What Happens During a Stem Cell Transplant for CLL
Stem cell transplants are not a common treatment for chronic lymphocytic leukemia (CLL). When they are used, here’s what happens.
Stem cell transplants may be autologous, which means the stem cells come from your own body. Or they may be allogeneic, which means the stem cells come from a donor. Doctors usually prefer to do an allogeneic transplant if a suitable stem cell donor can be found. Doctors may do an autologous transplant because it is hard to find an exact match from a donor. However, there is also concern that the stem cells from your own body could be contaminated with leukemia cells, even after treatment in a lab. Discuss the risks and benefits with your doctor beforehand. Doctors commonly advise waiting for an induced remission and for the chemotherapy side effects to wear off before proceeding with the transplant, if possible. Here’s a general description of how a stem cell transplant is done.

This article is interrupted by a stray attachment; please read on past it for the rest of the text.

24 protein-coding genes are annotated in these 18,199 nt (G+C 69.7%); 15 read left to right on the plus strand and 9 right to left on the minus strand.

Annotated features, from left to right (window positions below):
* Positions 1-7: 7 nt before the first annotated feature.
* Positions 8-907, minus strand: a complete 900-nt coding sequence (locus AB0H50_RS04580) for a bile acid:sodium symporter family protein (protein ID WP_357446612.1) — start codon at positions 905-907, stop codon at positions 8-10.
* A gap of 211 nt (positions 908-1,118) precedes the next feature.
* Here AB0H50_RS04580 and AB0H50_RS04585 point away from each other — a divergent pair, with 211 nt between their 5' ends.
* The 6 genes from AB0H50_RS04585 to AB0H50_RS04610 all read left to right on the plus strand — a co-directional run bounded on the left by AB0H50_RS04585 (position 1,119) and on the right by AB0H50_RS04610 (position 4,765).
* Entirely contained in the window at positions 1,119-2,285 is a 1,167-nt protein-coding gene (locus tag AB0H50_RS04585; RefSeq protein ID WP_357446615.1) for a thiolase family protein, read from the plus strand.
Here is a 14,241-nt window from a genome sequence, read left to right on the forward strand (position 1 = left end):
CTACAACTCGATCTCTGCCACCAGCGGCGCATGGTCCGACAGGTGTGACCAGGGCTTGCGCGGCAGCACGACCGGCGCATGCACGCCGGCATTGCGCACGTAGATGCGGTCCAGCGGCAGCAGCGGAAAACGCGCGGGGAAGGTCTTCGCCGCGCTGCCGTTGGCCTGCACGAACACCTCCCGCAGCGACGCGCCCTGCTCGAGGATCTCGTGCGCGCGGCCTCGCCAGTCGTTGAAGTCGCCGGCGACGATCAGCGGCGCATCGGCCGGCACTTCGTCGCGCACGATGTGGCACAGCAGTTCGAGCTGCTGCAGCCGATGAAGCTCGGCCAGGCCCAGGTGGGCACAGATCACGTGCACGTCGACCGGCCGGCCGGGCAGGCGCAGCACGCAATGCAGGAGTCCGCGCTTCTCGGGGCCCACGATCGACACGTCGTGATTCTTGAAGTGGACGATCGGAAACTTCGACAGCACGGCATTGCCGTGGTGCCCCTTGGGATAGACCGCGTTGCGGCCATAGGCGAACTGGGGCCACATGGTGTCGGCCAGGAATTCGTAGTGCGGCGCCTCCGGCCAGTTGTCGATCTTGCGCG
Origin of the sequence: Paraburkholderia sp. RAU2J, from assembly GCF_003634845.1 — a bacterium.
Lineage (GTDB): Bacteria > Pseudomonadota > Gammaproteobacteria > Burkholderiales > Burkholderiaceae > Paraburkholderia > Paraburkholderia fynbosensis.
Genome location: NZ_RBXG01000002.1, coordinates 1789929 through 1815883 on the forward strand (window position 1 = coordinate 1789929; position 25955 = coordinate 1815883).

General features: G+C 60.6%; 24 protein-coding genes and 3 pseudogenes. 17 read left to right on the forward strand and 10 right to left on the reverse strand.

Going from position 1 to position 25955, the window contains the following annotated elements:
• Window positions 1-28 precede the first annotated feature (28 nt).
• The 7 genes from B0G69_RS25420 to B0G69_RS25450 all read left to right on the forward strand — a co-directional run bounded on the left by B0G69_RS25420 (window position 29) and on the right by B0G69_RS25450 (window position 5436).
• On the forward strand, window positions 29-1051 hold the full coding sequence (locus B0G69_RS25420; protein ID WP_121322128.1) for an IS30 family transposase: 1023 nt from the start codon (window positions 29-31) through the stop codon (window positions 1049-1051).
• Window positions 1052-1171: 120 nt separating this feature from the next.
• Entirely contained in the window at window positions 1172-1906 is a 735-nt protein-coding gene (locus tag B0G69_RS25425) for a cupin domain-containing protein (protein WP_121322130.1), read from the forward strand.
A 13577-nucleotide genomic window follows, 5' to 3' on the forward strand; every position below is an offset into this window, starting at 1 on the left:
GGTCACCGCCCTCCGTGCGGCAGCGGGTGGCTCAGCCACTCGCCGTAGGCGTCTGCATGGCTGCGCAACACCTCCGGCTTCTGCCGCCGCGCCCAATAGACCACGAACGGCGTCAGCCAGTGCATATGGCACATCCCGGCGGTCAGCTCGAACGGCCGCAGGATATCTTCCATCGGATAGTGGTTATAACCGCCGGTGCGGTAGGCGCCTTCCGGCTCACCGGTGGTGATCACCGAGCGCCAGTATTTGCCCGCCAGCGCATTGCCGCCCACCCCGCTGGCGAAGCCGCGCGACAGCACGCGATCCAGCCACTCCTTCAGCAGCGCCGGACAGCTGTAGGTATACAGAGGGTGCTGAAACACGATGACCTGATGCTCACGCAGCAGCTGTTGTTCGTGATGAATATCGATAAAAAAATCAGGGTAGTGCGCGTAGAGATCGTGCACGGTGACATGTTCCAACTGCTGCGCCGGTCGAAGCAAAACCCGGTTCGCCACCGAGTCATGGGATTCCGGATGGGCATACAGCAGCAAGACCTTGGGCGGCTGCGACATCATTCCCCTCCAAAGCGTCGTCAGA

Retrieving the needed stem cells
First, your doctor will remove stem cells from you or from a matched stem cell donor. Doctors usually retrieve them during a process called apheresis. It involves receiving a growth factor drug by injection for several days. This drug helps stimulate stem cell production and migration from the bone marrow into the bloodstream. Then a small tube, called a catheter, is used to obtain blood from your vein or that of the donor. This is similar to donating blood, but takes several hours. The blood goes to a cell separation device to remove the stem cells. Then the rest of the blood is returned to you or the donor. You may need to have this process repeated more than once. The stem cells are then frozen until needed later.
Receiving the transplant
You will be admitted to the hospital the day before your transplant. Your doctor or nurse will go over how to keep your gown sterile, how to prepare your food after the transplant, and other ways to help you avoid germs. This is needed to lower your exposure to infections.
You will then have to wait for your stem cells to start multiplying. You may have to remain in isolation to avoid getting an infection. Once the part of your white blood cell count, called the absolute neutrophil count, reaches 500, you can come out of isolation. Once it reaches 1,000, you may be able to return home. This may happen within 2 to 6 weeks or longer.